Patients with inflammatory bowel diseases (IBD) with COVID-19 should delay biological therapies, restarting them once symptoms are gone, says a clinical practice update from the American Gastroenterological Association (AGA).
The practice update, written by David T Rubin et al, says that patients with IBD who test positive for SARS-CoV-2 but have not developed COVID-19 symptoms should hold off on thiopurines, methotrexate, and tofacitinib as well as biological therapies, for 2 weeks while monitoring symptoms. The update is online in the journal Gastroenterology.
The update discusses questions such as:
- Are Patients with IBD at Increased Risk for Infection with SARS-CoV-2 or Development of COVID-19?
- Does Inflammation of the Bowel Affect the Course of COVID-19?
- What Are the Outcomes If a Patient with IBD Develops COVID-19?
- Do IBD Therapies Affect Risk of Infection with SARS-CoV-2?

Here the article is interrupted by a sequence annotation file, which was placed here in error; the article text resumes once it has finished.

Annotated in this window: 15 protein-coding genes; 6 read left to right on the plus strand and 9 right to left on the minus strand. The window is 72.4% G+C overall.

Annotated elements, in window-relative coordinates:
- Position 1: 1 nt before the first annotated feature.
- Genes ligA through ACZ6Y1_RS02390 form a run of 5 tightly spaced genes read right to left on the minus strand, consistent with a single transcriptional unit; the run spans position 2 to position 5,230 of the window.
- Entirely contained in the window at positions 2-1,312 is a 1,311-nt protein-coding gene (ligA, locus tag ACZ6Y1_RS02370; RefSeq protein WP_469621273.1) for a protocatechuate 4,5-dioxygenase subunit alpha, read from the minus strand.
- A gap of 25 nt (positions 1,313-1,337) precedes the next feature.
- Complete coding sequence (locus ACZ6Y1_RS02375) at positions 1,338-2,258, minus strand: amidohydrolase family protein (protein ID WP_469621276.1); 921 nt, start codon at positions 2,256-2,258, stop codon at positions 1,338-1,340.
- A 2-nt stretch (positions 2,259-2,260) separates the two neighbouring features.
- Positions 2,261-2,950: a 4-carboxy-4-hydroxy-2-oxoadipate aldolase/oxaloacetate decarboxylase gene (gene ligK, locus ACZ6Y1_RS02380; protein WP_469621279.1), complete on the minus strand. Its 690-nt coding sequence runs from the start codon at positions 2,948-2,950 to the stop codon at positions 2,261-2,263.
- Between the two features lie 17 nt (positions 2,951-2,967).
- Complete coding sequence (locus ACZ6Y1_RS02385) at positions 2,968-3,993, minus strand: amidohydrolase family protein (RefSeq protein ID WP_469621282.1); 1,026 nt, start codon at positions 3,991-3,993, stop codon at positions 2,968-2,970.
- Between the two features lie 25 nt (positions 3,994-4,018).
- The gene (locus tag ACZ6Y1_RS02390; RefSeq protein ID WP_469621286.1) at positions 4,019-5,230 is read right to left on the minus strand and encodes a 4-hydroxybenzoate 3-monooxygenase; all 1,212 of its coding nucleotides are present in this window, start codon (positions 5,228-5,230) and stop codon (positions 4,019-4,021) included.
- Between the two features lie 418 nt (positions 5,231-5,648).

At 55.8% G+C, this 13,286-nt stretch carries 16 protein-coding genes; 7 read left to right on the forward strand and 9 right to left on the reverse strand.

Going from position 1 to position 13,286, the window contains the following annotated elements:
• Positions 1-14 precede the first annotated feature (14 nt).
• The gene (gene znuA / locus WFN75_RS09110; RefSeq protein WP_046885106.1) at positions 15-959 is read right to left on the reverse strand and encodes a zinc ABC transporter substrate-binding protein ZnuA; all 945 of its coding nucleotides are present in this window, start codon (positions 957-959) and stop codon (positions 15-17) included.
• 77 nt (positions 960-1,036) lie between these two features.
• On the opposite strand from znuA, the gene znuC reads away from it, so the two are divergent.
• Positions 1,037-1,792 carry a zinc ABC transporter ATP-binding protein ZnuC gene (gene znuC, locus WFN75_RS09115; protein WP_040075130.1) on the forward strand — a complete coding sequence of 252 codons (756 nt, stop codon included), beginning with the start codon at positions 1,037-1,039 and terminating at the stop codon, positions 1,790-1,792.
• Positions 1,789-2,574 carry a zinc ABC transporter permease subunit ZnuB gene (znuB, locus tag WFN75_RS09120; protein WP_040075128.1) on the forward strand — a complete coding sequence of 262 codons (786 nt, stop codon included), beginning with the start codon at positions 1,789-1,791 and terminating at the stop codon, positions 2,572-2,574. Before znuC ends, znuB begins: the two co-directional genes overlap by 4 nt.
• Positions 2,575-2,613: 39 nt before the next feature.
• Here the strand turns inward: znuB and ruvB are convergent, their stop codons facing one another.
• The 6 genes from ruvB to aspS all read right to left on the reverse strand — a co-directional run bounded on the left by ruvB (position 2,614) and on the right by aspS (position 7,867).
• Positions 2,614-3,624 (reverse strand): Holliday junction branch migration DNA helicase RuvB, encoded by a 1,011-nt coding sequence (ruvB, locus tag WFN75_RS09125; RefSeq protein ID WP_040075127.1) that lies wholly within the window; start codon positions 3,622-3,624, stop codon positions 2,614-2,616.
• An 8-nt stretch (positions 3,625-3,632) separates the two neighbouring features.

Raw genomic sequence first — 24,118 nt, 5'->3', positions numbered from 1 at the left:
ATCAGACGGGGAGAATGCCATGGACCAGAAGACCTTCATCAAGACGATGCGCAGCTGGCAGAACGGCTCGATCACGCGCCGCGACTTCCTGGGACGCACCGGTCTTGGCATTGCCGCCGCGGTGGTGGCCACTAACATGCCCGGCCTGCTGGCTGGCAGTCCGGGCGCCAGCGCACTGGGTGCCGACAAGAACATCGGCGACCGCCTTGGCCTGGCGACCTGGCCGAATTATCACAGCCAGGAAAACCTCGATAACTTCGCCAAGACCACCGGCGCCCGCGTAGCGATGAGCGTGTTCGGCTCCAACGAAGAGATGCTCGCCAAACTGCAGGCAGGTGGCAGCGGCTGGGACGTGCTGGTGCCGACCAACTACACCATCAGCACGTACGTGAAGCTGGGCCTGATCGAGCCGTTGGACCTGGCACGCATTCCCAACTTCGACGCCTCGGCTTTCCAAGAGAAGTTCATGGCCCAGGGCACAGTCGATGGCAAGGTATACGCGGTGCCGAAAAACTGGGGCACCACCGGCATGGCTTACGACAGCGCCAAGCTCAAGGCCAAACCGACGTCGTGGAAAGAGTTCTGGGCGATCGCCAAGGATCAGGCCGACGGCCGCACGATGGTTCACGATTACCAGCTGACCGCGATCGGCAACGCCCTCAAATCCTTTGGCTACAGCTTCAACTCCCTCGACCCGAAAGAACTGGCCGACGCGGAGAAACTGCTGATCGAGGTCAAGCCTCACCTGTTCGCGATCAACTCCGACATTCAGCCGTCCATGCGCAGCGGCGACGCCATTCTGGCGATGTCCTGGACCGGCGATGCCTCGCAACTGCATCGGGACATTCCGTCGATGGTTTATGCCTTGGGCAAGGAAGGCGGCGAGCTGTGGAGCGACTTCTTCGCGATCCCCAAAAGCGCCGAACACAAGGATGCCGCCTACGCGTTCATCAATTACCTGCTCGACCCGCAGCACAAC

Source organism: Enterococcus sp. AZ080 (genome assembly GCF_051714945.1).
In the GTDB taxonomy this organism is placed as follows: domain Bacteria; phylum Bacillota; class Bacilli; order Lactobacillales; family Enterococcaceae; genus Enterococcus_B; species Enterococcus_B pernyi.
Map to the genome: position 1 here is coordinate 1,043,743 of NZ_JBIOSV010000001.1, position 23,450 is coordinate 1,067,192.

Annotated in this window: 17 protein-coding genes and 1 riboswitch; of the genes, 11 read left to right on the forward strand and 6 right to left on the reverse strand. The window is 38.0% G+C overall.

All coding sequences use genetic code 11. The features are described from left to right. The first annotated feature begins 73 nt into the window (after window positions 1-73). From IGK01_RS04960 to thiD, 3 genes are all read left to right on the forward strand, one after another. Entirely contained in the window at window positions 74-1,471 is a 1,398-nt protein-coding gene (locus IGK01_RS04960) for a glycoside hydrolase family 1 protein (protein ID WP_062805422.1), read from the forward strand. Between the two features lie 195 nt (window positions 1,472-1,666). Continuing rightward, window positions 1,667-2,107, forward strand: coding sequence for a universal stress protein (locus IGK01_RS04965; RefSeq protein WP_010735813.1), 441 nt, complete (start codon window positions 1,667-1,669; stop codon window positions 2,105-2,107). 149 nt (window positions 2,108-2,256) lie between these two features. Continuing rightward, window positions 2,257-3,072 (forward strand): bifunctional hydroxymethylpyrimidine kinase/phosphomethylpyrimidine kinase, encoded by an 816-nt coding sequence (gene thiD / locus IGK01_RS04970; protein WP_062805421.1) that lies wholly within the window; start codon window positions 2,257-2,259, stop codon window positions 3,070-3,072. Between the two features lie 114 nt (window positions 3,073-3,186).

Take-home points are:
- Patients with IBD do not appear to be at increased risk for infection with SARS-CoV-2 or development of COVID-19.
- Patients with IBD who do not have infection with SARS-CoV-2 should NOT discontinue their IBD therapies and should continue infusion schedules at appropriate infusion centers.
- Patients with IBD who are infected with SARS-CoV-2 but have not developed COVID-19 should hold off on thiopurines, methotrexate, and tofacitinib. Dosing of biological therapies should be delayed for 2 weeks while monitoring for symptoms of COVID-19.
- Patients with IBD who develop COVID-19 should hold off on thiopurines, methotrexate, tofacitinib, and biological therapies during their illness. These may be restarted after complete symptom resolution or a negative result from a virus test.
- The severity of the COVID-19 and the severity of the IBD should be considered in risk to benefit assessment for treatment for of COVID-19 and escalating treatments for IBD.
- Cases of IBD and confirmed COVID-19 should be submitted to the SECURE-IBD registry at COVIDIBD.org.